Going forward, as the Russian MOD ecosystem incorporates the lessons from this war, the current application of unmanned technology in Ukraine might lead to the discussion and mass-scale acquisition of combat UAVs, eventual use of swarms and groups that combine multiple UAV types, and the deployment of loitering munitions in sufficient numbers to degrade adversary defenses (especially with Iranian assistance). Still, sophisticated technology like military robotics does not by itself win wars. For all the praise such systems reaped from the 2020 Nagorno-Karabakh war, with Azerbaijani drone and loitering munitions devastating Armenian defenses, the infantry bore the brunt of the fighting. This key lesson might drive Moscow to acquire a large number of Iranian drones, which presumably might include loitering munitions to strike Ukrainian high-value targets like HIMARS artillery systems. Any future Russian attempts at developing and integrating sophisticated technology such as combat UAVs or UGVs, loitering munitions, self-directing swarms, and UAV-UGV teams will require lengthy testing and evaluation periods. This is necessary for the manufacturers to work out the issues and problems, for end users to understand and familiarize themselves with new technologies, and for the command structure to develop new tactics and concepts that incorporate these new systems into the combined fighting force.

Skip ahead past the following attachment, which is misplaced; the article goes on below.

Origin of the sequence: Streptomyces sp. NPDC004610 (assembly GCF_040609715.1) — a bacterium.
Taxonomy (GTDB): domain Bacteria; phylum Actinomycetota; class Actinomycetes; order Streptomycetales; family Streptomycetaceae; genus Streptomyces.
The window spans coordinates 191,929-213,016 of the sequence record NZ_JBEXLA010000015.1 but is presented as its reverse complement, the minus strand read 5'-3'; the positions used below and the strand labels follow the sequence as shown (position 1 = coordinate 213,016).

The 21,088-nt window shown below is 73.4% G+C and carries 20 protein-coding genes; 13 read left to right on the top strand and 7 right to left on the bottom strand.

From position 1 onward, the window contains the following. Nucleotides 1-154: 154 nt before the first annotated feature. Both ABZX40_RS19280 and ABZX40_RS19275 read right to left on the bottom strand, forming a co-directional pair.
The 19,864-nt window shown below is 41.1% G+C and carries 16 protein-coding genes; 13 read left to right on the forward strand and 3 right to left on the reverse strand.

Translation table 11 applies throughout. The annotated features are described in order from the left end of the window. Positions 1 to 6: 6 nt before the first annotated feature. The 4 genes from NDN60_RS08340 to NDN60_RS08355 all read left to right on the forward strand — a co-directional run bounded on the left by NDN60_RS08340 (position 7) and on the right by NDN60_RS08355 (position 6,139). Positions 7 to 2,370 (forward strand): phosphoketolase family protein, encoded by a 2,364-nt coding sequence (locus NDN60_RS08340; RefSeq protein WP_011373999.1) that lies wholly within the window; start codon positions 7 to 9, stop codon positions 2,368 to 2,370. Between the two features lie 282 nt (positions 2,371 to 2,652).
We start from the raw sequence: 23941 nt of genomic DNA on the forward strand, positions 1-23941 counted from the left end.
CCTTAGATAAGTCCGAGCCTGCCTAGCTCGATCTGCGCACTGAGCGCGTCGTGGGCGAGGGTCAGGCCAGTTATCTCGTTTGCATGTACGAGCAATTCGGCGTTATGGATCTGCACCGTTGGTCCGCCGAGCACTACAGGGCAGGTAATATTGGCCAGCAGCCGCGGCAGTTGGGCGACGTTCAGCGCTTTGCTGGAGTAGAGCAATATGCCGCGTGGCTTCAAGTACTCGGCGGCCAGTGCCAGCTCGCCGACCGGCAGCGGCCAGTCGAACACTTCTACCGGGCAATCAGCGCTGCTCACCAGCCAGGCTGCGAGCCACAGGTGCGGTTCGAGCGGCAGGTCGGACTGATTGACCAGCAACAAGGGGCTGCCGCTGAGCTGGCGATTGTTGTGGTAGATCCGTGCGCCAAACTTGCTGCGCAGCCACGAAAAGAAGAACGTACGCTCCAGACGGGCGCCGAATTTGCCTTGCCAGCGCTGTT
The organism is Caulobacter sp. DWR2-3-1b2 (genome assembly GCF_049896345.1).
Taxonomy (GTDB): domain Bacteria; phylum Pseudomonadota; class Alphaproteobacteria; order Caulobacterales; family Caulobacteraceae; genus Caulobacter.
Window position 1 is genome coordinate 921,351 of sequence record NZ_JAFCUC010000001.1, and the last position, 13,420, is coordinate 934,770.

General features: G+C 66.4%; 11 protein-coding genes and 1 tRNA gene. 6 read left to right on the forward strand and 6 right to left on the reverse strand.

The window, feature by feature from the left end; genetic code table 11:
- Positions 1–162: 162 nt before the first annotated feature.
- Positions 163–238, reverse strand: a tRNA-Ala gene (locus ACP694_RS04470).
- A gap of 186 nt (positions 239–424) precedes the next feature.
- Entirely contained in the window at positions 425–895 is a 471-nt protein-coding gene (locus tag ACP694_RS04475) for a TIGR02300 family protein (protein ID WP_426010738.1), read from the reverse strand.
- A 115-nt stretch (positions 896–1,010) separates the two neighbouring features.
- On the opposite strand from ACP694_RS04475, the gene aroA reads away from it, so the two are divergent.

Prior to February 2022, the Russian military had the luxury of slow-rolling such technology in domestic drills and occasionally fielding such technology in Syria. Currently, with so many resources already committed to fighting Ukraine’s capable defenders, it remains to be seen whether the Russian military would be able to undertake the testing of these new systems directly in combat, or if it would delay such evaluation in favor of fielding imported technology. Even as the war rages on, the Russian MOD has no intention of abandoning its more futuristic plans for integrating autonomous and robotic technology, even if its vastly degraded force in Ukraine is using decades-old, less-than-sophisticated systems, relies on crowdsourcing of certain items key to frontline warfare, or may be dependent once again on imported drones to plug a key capability gap.